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Lewis Wickes Hine

The son of an Oshkosh, Wisconsin storekeeper, Lewis Wickes Hine was one of America’s most successfully socially-conscious reform-minded photographers. No one was more effective in arousing public passion over child labor than Lewis Wickes Hine. Hired by the National Child Labor Committee in 1908 to document child labor, he took over 5,000 photographs of children working in agriculture, canneries, coal mines, factories, mills, and sweatshops, mainly in the South. His photographs revealed the brutal conditions of child labor and the inadequacy of existing child labor laws. His photographs awoke the nation’s conscience in a way that statistics and reports had failed to accomplish.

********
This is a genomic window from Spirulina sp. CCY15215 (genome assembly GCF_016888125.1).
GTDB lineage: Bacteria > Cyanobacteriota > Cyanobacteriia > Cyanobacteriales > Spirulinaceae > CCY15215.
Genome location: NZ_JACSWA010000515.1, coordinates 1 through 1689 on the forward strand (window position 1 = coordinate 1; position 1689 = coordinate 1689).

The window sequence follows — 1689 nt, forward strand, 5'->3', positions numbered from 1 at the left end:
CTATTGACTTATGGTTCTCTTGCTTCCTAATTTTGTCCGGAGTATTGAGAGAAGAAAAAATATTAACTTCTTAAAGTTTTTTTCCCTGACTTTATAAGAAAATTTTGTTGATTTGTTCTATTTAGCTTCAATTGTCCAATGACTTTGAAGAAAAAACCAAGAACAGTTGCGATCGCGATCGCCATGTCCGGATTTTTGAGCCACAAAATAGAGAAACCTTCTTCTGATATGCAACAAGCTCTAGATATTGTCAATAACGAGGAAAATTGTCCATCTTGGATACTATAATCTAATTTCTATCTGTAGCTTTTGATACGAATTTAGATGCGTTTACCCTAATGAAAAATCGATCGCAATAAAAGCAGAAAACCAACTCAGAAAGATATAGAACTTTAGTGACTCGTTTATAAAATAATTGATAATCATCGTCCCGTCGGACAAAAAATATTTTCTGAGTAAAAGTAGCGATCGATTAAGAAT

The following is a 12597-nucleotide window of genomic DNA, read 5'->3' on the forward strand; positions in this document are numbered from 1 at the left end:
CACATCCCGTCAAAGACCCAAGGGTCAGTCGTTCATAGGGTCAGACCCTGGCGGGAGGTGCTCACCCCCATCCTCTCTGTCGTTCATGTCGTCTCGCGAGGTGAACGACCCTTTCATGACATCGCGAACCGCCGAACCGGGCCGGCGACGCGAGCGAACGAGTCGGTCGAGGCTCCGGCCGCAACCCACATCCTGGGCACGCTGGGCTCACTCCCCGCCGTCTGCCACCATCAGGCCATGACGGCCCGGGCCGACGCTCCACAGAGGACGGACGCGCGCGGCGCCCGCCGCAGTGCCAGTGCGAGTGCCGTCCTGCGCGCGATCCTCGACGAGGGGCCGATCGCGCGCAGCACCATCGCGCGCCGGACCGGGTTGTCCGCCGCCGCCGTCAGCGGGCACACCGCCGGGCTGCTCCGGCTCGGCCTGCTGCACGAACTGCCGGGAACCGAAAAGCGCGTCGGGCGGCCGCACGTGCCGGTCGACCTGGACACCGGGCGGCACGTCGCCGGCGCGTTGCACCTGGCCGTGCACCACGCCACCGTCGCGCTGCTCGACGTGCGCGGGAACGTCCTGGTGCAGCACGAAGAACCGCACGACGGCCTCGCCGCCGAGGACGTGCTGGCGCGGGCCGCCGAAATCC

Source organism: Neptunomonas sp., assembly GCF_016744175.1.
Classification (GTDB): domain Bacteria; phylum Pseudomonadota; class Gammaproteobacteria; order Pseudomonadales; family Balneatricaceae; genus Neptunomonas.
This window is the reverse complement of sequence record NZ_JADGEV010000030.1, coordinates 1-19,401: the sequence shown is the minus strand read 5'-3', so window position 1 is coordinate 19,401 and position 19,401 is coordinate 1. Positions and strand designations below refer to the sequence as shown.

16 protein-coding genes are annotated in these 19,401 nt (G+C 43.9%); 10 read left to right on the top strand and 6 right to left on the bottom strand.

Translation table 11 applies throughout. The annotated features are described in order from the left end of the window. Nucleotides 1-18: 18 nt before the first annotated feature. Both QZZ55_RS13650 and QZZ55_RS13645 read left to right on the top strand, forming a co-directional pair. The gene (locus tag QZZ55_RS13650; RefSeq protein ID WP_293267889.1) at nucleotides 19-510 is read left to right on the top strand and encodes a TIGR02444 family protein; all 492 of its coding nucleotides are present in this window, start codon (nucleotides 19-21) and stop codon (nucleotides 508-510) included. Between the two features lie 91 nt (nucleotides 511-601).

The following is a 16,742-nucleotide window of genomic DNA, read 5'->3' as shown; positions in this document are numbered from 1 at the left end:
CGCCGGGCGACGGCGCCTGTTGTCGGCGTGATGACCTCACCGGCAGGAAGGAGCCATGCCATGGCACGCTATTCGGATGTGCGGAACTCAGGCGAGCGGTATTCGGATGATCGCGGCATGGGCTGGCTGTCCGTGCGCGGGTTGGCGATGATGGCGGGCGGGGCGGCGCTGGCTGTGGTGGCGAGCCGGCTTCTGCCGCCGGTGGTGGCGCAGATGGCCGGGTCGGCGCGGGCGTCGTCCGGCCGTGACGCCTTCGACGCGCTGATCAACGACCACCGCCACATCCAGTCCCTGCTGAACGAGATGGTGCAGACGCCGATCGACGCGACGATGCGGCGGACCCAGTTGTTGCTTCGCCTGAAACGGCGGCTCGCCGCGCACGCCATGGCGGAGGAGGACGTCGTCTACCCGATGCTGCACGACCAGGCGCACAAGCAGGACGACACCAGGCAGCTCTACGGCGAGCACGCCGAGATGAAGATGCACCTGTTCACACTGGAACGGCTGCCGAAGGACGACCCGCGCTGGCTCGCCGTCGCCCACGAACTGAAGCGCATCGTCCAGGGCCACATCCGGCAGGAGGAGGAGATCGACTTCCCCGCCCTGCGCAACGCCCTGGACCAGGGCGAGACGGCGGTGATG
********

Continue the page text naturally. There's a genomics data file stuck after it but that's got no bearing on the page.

How do his photographs of immigrants, urban life, and child laborers differ from the photographs of Jacob Riis?

 
Group of Italians at Ellis Island,
New York, ca 1905
 
Girl Worker in Carolina Cotton Mill, 1908
 
Playground in Mill Village, 1909

Street Child, c. 1910
Copyright Digital History 2016